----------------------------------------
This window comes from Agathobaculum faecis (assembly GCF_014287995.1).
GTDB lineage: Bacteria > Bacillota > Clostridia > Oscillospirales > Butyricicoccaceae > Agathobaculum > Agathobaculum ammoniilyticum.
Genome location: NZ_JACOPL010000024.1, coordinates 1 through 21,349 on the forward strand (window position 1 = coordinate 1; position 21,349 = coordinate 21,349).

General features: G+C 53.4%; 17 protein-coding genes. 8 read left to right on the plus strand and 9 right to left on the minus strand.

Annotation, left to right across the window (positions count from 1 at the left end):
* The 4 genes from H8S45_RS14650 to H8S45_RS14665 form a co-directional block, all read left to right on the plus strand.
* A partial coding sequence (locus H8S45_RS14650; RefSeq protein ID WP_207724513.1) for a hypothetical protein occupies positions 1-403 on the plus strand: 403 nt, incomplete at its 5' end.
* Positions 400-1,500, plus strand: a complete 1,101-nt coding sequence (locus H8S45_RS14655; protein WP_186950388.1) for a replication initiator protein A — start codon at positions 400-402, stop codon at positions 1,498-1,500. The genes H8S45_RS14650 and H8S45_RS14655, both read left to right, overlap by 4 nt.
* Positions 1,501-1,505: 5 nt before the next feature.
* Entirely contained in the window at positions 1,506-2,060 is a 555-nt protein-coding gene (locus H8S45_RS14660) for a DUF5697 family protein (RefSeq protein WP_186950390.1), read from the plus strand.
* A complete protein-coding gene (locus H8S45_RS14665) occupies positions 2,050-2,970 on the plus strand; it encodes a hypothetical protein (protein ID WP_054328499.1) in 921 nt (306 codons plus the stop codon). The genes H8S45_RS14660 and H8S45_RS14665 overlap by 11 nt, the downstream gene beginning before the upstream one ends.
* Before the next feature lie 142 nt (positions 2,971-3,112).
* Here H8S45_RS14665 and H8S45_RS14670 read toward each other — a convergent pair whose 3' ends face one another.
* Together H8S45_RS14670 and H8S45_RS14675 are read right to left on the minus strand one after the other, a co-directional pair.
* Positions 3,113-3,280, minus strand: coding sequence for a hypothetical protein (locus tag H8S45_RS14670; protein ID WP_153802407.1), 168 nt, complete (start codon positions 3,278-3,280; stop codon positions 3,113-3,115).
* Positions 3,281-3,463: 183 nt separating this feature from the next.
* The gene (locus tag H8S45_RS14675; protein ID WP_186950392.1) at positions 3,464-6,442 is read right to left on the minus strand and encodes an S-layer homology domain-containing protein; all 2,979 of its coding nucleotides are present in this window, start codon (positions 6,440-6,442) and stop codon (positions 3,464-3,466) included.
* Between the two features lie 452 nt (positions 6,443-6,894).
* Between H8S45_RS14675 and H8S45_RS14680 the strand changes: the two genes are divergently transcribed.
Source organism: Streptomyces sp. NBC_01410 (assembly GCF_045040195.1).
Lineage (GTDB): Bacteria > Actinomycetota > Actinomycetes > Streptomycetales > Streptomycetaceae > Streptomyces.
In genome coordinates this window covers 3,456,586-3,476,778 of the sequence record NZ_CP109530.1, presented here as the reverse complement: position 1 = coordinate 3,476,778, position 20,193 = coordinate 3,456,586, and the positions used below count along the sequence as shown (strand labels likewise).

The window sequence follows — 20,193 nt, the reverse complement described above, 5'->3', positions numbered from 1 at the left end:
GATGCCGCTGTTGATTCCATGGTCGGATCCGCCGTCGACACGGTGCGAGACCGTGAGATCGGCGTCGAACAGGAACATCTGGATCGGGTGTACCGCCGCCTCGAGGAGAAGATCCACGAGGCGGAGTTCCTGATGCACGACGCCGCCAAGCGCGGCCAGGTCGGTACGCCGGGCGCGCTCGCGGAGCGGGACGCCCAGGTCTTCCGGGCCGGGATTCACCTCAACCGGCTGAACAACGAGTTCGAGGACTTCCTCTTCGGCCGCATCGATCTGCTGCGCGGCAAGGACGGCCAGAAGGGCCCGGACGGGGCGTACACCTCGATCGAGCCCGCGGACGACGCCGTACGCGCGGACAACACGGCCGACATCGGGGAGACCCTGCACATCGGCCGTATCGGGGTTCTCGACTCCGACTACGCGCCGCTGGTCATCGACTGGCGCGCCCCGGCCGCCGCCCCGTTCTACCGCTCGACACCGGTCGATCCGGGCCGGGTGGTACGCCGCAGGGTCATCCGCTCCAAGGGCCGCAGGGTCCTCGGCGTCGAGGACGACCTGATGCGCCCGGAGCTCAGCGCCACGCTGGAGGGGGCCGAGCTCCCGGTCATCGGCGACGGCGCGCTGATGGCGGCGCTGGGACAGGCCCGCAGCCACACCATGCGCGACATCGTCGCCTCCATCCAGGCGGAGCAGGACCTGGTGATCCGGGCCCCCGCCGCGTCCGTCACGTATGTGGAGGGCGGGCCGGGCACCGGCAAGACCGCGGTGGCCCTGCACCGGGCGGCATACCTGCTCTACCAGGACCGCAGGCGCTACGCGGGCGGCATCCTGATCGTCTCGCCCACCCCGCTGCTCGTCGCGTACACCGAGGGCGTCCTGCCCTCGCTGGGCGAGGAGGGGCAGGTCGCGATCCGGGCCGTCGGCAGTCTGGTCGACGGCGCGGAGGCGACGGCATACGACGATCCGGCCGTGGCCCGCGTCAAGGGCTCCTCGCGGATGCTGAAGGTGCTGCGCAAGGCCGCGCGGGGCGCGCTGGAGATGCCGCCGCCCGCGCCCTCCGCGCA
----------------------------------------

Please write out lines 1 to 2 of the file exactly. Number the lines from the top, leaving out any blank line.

This window comes from Agathobaculum faecis (assembly GCF_014287995.1).
GTDB lineage: Bacteria > Bacillota > Clostridia > Oscillospirales > Butyricicoccaceae > Agathobaculum > Agathobaculum ammoniilyticum.